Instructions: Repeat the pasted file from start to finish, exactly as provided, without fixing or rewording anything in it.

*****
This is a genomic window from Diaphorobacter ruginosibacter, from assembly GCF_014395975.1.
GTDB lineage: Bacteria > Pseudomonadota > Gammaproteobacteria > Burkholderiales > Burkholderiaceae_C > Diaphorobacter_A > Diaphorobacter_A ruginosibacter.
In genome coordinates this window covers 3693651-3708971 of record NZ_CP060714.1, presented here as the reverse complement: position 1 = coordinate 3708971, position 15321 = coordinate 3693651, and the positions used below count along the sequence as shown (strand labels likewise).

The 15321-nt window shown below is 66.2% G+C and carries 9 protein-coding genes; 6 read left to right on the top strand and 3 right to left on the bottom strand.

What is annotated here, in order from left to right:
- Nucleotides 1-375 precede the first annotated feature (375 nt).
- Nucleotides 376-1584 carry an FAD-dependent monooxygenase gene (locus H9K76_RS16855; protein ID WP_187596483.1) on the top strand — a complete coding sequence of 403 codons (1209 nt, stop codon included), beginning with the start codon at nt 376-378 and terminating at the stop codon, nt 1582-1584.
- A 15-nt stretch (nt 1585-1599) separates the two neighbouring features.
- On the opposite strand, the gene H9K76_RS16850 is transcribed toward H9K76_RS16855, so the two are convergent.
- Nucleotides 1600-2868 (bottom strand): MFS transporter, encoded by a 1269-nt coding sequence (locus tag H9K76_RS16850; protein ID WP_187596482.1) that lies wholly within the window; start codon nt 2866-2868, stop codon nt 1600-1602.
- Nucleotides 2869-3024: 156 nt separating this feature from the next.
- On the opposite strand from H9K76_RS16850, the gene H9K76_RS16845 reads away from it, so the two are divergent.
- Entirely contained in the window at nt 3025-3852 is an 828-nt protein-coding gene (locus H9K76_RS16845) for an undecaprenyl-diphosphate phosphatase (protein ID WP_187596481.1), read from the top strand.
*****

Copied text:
This is a genomic window from Diaphorobacter ruginosibacter, from assembly GCF_014395975.1.
GTDB lineage: Bacteria > Pseudomonadota > Gammaproteobacteria > Burkholderiales > Burkholderiaceae_C > Diaphorobacter_A > Diaphorobacter_A ruginosibacter.
In genome coordinates this window covers 3693651-3708971 of record NZ_CP060714.1, presented here as the reverse complement: position 1 = coordinate 3708971, position 15321 = coordinate 3693651, and the positions used below count along the sequence as shown (strand labels likewise).

The 15321-nt window shown below is 66.2% G+C and carries 9 protein-coding genes; 6 read left to right on the top strand and 3 right to left on the bottom strand.

What is annotated here, in order from left to right:
- Nucleotides 1-375 precede the first annotated feature (375 nt).
- Nucleotides 376-1584 carry an FAD-dependent monooxygenase gene (locus H9K76_RS16855; protein ID WP_187596483.1) on the top strand — a complete coding sequence of 403 codons (1209 nt, stop codon included), beginning with the start codon at nt 376-378 and terminating at the stop codon, nt 1582-1584.
- A 15-nt stretch (nt 1585-1599) separates the two neighbouring features.
- On the opposite strand, the gene H9K76_RS16850 is transcribed toward H9K76_RS16855, so the two are convergent.
- Nucleotides 1600-2868 (bottom strand): MFS transporter, encoded by a 1269-nt coding sequence (locus tag H9K76_RS16850; protein ID WP_187596482.1) that lies wholly within the window; start codon nt 2866-2868, stop codon nt 1600-1602.
- Nucleotides 2869-3024: 156 nt separating this feature from the next.
- On the opposite strand from H9K76_RS16850, the gene H9K76_RS16845 reads away from it, so the two are divergent.
- Entirely contained in the window at nt 3025-3852 is an 828-nt protein-coding gene (locus H9K76_RS16845) for an undecaprenyl-diphosphate phosphatase (protein ID WP_187596481.1), read from the top strand.